The Joseph Emberton Archive has been made available for research at the University of Brighton Design Archives since 2002. This exhibition for Pallant House, curated by Professor Catherine Moriarty and Design Archives Archivist and Research Fellow, Sue Breakell, presents selected material from the collection alongside loans from the RIBA Library to explore the buildings of this significant twentieth-century architect. It poses new questions about Emberton’s architecture, extending existing scholarship, and adding to debate about the nature of inter-war British modernism.
In 1937 the Museum of Modern Art, New York, held an exhibition entitled Modern Architecture in England. It included two buildings by Joseph Emberton (1889-1956), the Southsea branch of Timothy Whites, completed in 1934, and the department store Simpson (Piccadilly) Ltd. of 1936. In an essay accompanying the exhibition, the architectural historian Henry-Russell Hitchcock discussed Berthold Lubetkin’s penguin pool at London Zoo, arguing that in providing a setting for an activity it solved an ‘essential functional problem’. This analysis offers a useful approach to Emberton’s buildings and the way in which they were understood as modern. He too, was particularly good at creating settings, often involving viewers and the observed. This skill at display, be it of commodities in a retail or exhibition context, of people shopping, promenading or eating, or of activities related to spectacle, could perhaps sum up the qualities of Emberton’s best structures.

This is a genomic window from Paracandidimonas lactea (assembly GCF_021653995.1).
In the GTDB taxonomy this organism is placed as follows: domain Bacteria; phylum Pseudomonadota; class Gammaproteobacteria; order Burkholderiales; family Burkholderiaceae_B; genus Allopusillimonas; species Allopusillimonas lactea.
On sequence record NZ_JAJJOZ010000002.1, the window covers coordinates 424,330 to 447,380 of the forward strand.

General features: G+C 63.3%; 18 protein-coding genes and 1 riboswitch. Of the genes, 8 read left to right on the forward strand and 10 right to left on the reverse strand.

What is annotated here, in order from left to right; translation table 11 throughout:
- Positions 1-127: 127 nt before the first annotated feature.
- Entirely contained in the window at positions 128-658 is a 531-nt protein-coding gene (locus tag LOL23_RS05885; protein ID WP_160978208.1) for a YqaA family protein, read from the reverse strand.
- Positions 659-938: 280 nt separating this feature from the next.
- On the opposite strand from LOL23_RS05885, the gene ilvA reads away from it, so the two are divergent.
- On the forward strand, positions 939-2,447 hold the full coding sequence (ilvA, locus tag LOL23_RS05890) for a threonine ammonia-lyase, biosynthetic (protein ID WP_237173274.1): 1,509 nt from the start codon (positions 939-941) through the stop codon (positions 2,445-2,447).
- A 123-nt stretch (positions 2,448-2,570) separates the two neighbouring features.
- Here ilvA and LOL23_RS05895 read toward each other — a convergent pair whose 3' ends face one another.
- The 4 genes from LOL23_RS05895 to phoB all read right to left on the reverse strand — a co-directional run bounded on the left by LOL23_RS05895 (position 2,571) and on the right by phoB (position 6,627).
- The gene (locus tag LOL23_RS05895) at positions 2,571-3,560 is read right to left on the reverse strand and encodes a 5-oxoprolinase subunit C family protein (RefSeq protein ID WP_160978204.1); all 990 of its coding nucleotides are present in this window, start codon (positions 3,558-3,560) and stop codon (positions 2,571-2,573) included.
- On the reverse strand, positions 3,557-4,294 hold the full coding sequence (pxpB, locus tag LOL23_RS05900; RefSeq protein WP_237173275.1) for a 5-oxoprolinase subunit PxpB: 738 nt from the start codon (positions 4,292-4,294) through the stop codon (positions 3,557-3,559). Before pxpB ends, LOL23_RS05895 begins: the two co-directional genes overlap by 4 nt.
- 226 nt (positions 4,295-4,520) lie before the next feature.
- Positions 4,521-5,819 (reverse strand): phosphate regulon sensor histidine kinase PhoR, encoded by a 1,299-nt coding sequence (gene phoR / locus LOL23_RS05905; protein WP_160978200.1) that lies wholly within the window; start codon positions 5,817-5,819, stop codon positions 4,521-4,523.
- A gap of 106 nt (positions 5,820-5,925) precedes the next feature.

It is this idea that has shaped this exhibition which draws on the rich material in the Joseph Emberton Archive and includes significant loans from the RIBA/Victoria and Albert Museum. Starting with exhibition projects, including kiosks for the British Empire Exhibition, Wembley (1924), and Olympia (1929), it moves on to the structures Emberton designed for leisure: his yacht club at Burnham on Crouch and the fantastic seaside environment of Blackpool Pleasure Beach. It then focuses on the celebrated retail spaces, Simpson (Piccadilly) Ltd., HMV on Oxford Street, and others that are less well known. The final section considers the housing and reconstruction schemes that Emberton designed, including a residential and retail development at Old Street for which his fellow student and friend, Leon Underwood, contributed a sculpture.
Emberton’s buildings demonstrate how the production, appearance and experience of modernity did not always align in an inter-war period characterized as much by convention as innovation. His work was caught between the past and the future – in both its making and its use. In bringing together the ways that Emberton’s buildings were presented – photographically and in watercolour – with the archival context of their production and reception, this exhibition is intended as an invitation to visit the buildings themselves.
Joseph Emberton: the Architecture of Display, Pallant House Gallery, De Longhi print room, 18 February – 17 May 2015.
We are grateful to Jocelyn Underwood and her family for their support and assistance.
Comprising several hundred items, including photography, news cuttings and correspondence, the Joseph Emberton Archive is fully catalogued and searchable online.
An essay ‘Joseph Emberton: The Architecture of Display’ by Catherine Moriarty appears in the Pallant House Magazine, no. 34, 2015.
A pack of postcards comprising highlights from the Joseph Emberton Archive is now available.